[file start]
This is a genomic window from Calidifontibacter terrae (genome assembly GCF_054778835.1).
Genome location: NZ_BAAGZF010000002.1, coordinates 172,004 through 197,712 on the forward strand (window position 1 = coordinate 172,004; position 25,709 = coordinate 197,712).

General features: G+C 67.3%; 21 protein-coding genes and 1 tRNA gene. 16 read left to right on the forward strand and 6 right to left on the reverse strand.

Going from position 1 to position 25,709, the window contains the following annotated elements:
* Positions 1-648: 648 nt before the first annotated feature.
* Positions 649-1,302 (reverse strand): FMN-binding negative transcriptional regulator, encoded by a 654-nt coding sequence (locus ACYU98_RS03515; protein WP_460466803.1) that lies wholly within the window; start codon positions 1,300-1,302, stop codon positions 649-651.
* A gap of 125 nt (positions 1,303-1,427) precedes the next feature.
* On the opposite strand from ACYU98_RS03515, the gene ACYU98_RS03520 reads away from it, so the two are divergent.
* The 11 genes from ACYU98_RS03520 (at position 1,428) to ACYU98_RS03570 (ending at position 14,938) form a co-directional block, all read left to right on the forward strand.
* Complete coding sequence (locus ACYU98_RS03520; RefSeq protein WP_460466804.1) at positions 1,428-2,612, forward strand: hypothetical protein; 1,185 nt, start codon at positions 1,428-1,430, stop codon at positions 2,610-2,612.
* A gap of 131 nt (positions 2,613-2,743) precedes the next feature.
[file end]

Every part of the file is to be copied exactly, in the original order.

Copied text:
This is a genomic window from Calidifontibacter terrae (genome assembly GCF_054778835.1).
Genome location: NZ_BAAGZF010000002.1, coordinates 172,004 through 197,712 on the forward strand (window position 1 = coordinate 172,004; position 25,709 = coordinate 197,712).

General features: G+C 67.3%; 21 protein-coding genes and 1 tRNA gene. 16 read left to right on the forward strand and 6 right to left on the reverse strand.

Going from position 1 to position 25,709, the window contains the following annotated elements:
* Positions 1-648: 648 nt before the first annotated feature.
* Positions 649-1,302 (reverse strand): FMN-binding negative transcriptional regulator, encoded by a 654-nt coding sequence (locus ACYU98_RS03515; protein WP_460466803.1) that lies wholly within the window; start codon positions 1,300-1,302, stop codon positions 649-651.
* A gap of 125 nt (positions 1,303-1,427) precedes the next feature.
* On the opposite strand from ACYU98_RS03515, the gene ACYU98_RS03520 reads away from it, so the two are divergent.
* The 11 genes from ACYU98_RS03520 (at position 1,428) to ACYU98_RS03570 (ending at position 14,938) form a co-directional block, all read left to right on the forward strand.
* Complete coding sequence (locus ACYU98_RS03520; RefSeq protein WP_460466804.1) at positions 1,428-2,612, forward strand: hypothetical protein; 1,185 nt, start codon at positions 1,428-1,430, stop codon at positions 2,610-2,612.
* A gap of 131 nt (positions 2,613-2,743) precedes the next feature.